Sunday, February 26, 2012

Chess has two kinds of time

There are two kinds of time in chess. The first and obvious is the ticking chess clock. Each player gets a limited amount of time for the entire game. The golden standard is 90 minutes for 40 moves followed by 30 minutes for the remaining moves including a 30 second increment per move starting from the first move. The second and perhaps less obvious is the tempi or the moves themselves. It is the number of moves that it takes to perform a planned action. For example, if you plan to bring your king to the center using Kg1-f1-e2-e3-e4, this takes 4 moves so the tempo time is equal to four. Pretty often you hear the phrase "that is a great plan but it is too slow". In this context, slow refers to the tempo time, it just takes too many moves to perform the planned action.

Taking tempo time into account is important, because for every extra move that you need to perform an action, the opponent gets one extra move for reaction. For example, if you plan to do Qd1-g4 and then put a bishop on h6, then it would be strange to start this with Bc1-e3. A plan is generally directed to reach a certain goal, for example to increase the pressure on a weak pawn. This goal can be reached using different pieces going to different squares in a different order. In such a situation, tempo time goes both ways. If you force the opponent to react in a passive way, for example when you threaten a weak pawn with a piece then the opponent uses a piece to protect it, then you are using your tempo time better than the opponent and thus increasing your advantage. Therefore, the best way to perform an action is to choose such moves and order of moves so that the opponent's tempo time is used in a less improving way than yours.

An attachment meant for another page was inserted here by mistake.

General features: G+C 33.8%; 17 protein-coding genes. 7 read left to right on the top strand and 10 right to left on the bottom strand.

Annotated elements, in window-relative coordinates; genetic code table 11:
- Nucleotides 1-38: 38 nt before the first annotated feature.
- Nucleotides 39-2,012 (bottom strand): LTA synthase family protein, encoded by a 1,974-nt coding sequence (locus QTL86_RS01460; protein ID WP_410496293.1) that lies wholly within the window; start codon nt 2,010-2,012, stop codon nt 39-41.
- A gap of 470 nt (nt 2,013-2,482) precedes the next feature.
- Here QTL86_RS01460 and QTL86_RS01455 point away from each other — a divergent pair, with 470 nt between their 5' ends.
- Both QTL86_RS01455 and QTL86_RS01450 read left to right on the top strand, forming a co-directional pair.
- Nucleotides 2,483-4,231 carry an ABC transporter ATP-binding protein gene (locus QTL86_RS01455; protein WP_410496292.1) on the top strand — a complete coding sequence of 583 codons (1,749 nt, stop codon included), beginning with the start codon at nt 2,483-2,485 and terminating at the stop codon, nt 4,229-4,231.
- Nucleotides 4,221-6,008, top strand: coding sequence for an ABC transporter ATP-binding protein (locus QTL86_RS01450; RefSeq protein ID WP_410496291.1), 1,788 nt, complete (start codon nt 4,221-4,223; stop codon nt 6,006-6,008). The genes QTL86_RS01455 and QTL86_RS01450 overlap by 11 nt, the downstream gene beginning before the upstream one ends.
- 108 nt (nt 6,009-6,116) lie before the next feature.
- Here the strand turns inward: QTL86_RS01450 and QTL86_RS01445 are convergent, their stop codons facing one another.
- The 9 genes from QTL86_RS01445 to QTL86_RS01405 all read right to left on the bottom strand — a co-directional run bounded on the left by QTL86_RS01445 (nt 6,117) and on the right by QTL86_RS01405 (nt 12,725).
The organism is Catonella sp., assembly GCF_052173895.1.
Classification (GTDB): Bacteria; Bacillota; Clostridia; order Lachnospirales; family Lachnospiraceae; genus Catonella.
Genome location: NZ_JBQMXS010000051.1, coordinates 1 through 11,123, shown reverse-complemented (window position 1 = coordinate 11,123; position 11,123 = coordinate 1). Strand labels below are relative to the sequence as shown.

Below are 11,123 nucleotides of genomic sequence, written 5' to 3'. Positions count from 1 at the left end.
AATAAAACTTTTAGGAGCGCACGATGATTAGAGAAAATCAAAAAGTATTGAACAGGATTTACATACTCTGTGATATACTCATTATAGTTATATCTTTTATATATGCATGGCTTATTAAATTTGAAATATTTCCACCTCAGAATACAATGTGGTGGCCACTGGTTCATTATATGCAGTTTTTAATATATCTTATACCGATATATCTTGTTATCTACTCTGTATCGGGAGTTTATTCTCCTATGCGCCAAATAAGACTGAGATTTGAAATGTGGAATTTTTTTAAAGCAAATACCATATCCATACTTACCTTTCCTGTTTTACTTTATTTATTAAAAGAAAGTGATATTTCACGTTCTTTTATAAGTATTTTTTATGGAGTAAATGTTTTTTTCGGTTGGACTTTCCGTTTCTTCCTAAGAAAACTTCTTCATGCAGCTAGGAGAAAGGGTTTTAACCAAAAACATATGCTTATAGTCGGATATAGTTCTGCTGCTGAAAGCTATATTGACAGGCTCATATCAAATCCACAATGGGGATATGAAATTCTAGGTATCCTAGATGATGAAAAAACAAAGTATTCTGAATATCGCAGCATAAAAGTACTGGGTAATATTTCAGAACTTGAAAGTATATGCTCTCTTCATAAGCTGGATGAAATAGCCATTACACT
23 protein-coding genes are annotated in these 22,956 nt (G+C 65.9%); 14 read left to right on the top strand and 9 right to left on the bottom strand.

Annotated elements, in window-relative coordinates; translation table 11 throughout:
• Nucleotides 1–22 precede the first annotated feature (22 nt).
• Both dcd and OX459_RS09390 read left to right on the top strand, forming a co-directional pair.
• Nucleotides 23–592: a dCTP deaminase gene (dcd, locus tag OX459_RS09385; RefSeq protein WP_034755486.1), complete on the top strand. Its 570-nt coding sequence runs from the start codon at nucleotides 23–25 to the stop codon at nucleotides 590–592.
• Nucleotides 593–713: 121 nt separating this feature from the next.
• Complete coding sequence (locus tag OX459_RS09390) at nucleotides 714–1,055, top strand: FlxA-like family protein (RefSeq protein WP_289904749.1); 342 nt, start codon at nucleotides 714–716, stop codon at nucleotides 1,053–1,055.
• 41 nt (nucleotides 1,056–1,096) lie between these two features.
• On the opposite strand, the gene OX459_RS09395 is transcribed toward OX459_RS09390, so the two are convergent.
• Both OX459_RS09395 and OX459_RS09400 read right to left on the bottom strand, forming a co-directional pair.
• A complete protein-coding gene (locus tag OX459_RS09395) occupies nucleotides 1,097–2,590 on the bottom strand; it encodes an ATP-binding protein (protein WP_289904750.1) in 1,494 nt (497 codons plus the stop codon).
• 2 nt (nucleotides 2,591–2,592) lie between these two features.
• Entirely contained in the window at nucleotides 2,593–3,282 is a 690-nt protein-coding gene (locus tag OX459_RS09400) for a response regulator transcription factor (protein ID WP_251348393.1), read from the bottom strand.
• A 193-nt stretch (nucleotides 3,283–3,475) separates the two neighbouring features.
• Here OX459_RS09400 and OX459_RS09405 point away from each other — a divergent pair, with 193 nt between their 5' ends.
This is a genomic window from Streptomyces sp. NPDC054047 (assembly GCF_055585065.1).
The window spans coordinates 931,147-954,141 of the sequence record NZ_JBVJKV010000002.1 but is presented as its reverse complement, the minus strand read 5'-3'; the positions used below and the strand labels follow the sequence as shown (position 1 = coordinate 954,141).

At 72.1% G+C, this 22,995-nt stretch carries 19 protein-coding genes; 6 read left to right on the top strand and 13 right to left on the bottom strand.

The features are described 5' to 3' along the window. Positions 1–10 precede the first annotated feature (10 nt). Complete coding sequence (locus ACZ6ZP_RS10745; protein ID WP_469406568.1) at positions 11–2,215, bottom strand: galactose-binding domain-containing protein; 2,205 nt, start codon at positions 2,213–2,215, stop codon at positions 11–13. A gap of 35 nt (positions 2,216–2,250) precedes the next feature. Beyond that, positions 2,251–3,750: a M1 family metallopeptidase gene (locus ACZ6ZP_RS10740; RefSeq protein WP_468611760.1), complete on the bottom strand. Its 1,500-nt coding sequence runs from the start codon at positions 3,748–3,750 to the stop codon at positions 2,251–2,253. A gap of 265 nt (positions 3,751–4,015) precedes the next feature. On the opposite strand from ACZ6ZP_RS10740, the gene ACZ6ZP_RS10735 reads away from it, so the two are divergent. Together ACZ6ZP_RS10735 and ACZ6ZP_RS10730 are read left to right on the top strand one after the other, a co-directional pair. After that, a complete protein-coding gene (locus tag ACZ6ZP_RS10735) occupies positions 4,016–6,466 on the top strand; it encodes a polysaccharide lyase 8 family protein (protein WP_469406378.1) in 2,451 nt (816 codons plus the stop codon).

Understanding the different pieces and how they cooperate is important to calculate tempo time in a good way. Different positions have different levels of sensitivity to tempo time. Tempo sensitivity depends on how well the kings are protected, on the pawn structure, on the number of open files, on the pieces that are still on the board, on the number of passed pawns, etc. Figuring out the level of tempo sensitivity of the position on the board is an important part of figuring out the key components of the position. Try to plan in a tempo efficient way.